Oil composition has changed greatly over the years and while a certain brand/type of oil may have worked great in the past, the reduction of ZDDP could now spell disaster for your engine. ZDDP levels have gradually decreased since the 1990s in ALL mainstream oils, including diesel oils. In fact, the APIs new “SP” oil specification, set for release in 2020, is the first to not have been tested on an OHV pushrod or flat tappet engine.

For certification, API oils are tested on engines with a maximum 215 lbs. (open) valve spring pressure. Typical performance engines are equipped with valve springs over 280 lbs. (open) pressure. If you have an engine with a flat tappet cam, you need to be sure that the oil you use has enough ZDDP in it to create that layer of protection between the cam and lifters.
Dirk
66 230 SL
70 280 SEL
18 C300 COUPE
05 HD FLSTNI

mdsalemi

  • Pagoda SL Board
  • Platinum
  • ******
  • USA, NC, Davidson
  • Posts: 5486
Re: Engine oil
« Reply #28 on: July 21, 2021, 20:29:54 »
:) :) Change the oil after you warm up the car, i.e.: run it for a few minutes. The thinking behind is, that you want to suspend all the contaminants in the old oil and drain them out with it.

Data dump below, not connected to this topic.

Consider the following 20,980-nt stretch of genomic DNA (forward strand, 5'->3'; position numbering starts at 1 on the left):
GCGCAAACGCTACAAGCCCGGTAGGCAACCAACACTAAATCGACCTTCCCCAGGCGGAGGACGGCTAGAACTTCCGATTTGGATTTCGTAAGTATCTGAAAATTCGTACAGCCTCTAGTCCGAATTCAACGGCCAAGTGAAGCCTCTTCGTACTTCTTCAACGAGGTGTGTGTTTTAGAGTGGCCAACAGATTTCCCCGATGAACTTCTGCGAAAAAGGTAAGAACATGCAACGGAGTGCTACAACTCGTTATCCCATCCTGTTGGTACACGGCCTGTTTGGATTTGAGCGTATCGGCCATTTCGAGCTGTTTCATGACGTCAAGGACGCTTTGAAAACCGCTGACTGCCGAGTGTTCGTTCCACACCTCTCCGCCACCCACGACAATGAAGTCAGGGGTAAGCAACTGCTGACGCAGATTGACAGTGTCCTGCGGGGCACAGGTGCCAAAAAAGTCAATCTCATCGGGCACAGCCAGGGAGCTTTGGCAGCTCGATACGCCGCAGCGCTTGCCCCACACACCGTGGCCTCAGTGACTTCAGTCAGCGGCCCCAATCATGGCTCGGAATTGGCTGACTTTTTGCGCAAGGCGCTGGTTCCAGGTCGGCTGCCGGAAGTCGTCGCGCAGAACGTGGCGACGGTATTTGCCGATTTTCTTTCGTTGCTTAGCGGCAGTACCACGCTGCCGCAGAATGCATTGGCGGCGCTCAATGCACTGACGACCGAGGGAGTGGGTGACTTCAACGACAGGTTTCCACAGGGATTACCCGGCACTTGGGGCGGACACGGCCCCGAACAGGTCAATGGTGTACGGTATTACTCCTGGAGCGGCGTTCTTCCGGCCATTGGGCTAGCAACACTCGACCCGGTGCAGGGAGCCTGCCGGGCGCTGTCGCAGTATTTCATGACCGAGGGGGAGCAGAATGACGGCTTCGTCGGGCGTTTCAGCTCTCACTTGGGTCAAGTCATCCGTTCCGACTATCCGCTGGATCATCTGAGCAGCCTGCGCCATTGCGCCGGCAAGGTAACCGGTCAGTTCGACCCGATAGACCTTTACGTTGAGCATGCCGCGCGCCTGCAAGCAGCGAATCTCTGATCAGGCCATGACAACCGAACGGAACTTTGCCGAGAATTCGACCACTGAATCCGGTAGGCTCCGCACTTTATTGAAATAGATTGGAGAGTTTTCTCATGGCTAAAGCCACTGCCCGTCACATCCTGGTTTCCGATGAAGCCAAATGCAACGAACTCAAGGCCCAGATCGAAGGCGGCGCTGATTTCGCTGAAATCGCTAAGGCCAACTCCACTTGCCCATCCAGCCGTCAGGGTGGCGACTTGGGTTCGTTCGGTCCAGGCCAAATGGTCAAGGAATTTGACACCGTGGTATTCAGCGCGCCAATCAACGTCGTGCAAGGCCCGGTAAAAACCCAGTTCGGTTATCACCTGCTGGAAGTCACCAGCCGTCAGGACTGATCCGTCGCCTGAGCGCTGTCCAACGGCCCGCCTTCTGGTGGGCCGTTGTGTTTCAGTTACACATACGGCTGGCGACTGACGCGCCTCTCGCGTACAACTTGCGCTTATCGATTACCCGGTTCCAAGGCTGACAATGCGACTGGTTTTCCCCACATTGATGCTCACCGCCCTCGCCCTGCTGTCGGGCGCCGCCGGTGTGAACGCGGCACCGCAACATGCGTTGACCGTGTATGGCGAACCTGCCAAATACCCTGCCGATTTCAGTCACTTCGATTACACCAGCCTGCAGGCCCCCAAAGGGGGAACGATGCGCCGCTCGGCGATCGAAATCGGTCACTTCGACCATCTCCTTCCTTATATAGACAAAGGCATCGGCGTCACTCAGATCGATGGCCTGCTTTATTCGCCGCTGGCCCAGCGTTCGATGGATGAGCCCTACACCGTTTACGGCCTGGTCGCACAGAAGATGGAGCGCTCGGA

...and one more good reason besides what you mention...the oil flows easier when warm. So, more of it drains out, faster, when warm, than cold. I wish that I had a warm garage every time I had to change oil but alas it was not meant to be. Warming up the oil facilitated the process.
Michael Salemi
Davidson, North Carolina (Charlotte Area) USA
1969 280SL (USA-Spec)
Signal Red 568G w/Black Leather (Restored)
2019 Ford Flex SEL
2019 Ford Edge SEL

Shvegel

  • Full Member
  • Platinum
  • ******
  • USA, OH, Cleveland Heights
  • Posts: 2752
Re: Engine oil
« Reply #29 on: July 22, 2021, 04:45:15 »
Literally everything I have read about ZDDP or "Zinc" in oil has specifically mentioned either cam in block engines or flat tappet engines.  Our engines have neither cam in block nor flat tapppets.  I would go further and say that our engines had among the least valvetrain load of any engine of their day.

MikeSimon

  • Full Member
  • Platinum
  • ******
  • USA, OH, North Royalton
  • Posts: 1489
Re: Engine oil
« Reply #30 on: July 22, 2021, 18:17:31 »
Pat: Our engines have sort of 'flat tappets" as opposed to "roller" lifters. The contact surface between cam and rocker is basically "flat" and the "Hertz Contact Stress" is the concern.
I rather be on the safe side. All the modern and recent oil specifications, that have reduced additives to accommodate catalytic converters and supplemental friction inhibitors don't do anything for the old engines.
1970/71 280SL Automatic
Sandy Beige
Parchment Leather
Power Steering
Automatic
Hardtop